Senate Bill 174 signed at local Black-owned hair salon

Published: Sep. 9, 2022 at 8:20 PM AKDT
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ANCHORAGE, Alaska (KTUU) - On Thursday, Gov. Mike Dunleavy signed Senate Bill 174 at Anchorage hair salon A Head of Time Design Academy.

Owner of A Head of Time Rosalyn Wyche says the event was one of honor.

Sen. David Wilson sponsored SB 174, a bill that will allow K-12 students to not be discriminated against by school policies regarding hairstyle. Additionally, the bill will allow students to wear traditional regalia and other culturally significant items during school graduation ceremonies.

Sen. Wilson said that the bill is dear and near to him because of past experiences he — and his friends and family members — have faced. Wilson says that he heard stories of students getting sent home because teachers couldn’t understand the context of the hairstyle.

“Feeling that it was unkept or unclean,” said Wilson.

Wyche, who testified in support of the bill, hopes and continues to fight for this opportunity to be extended to the workforce. Wyche says that culture means a lot, and people should be able to express themselves through their culture.

“I think culture means a lot, and that’s in hairstyles, the clothes we wear, and I just think this is an awesome bill,” Wyche said.

A bill to address this issue in the workplace was introduced in the House of Representatives but was not passed. However, Sen. Wilson hopes that he can try again to get a bill in place during the next legislative session to end discrimination in work environments.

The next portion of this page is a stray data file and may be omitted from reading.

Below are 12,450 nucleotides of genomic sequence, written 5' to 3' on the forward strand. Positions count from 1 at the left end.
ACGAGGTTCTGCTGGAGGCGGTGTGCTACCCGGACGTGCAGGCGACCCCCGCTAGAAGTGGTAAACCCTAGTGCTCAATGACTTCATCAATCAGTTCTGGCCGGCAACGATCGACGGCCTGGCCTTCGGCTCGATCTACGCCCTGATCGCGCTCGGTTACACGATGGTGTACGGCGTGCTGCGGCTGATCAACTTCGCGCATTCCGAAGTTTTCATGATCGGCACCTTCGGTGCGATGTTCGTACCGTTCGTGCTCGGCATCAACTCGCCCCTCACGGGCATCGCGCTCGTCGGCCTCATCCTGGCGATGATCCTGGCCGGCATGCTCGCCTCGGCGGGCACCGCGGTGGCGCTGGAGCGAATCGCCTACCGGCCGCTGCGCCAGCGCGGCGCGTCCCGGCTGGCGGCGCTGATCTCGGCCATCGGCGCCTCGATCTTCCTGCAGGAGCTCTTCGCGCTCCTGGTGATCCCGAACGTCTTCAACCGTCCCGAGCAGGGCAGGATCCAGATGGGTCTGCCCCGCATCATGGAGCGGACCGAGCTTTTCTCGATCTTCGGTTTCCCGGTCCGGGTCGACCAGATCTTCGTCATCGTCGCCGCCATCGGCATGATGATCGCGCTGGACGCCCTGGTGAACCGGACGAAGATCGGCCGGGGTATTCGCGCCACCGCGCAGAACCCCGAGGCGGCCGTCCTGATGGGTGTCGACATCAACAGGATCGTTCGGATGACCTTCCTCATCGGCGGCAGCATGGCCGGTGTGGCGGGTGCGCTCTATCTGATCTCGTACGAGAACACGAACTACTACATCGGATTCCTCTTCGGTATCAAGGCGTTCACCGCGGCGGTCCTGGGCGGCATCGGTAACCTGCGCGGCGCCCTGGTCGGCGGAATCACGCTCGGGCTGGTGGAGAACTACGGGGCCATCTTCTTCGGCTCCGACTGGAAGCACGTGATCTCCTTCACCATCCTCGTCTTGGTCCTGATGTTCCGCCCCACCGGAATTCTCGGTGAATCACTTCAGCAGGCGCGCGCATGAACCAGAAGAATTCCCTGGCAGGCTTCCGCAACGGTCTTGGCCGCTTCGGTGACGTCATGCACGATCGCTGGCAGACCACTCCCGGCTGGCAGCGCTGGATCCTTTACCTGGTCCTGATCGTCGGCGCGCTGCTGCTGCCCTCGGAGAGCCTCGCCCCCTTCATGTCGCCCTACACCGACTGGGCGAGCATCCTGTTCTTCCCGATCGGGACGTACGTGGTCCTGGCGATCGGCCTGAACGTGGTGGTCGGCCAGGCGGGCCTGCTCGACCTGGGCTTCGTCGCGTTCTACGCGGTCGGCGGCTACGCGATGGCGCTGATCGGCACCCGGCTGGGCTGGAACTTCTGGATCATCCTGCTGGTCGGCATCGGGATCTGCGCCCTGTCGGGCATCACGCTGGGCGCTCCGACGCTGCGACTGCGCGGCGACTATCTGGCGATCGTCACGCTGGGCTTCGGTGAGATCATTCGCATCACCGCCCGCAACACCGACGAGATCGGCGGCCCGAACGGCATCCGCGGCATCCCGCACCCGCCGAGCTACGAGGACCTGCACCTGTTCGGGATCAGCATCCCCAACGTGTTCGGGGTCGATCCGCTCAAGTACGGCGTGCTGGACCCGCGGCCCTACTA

“Having those types of opportunities was just a blessing to be able to pass something like this and what it means for a large part of the community,” Wilson said. " we’re unfortunate that it did get taken out of the workplace. It was an amendment that happened on the house floor, but we feel that hopefully, going into next session, we can hopefully get that piece passed.”

Wyche said she wouldn’t think that anyone would have to fight to wear their natural hair, to not have their children be discriminated against, or not be fired because of their natural hair.

“The ability to express oneself has not always been granted to every facet of our society, “ said Sen. Elvi Gray-Jackson, who co-sponsored the bill. “Unfortunately for so many Black Americans, this notion is particularly true. For centuries, Black Americans have had laws policing their identities: specifically, their hair. SB 174 is a step in the right direction towards reconciliation and allowing all facets of our community to freely express themselves without fear or discrimination.”

The bill initially passed the Senate 13-1 on March 30, and later passed the House of Representatives 34-5 on May 10. The addition to the bill was accepted in a 17-3 vote by the House of Representatives.

The addition of being able to wear traditional regalia was placed into the bill by Rep. Mike Cronk to help protect students from being discriminated against for wanting to wear cultural attire during a ceremony.

“It’s a blessing that now it’s law. And when you have a bill that is law, it’s there,” Wyche said.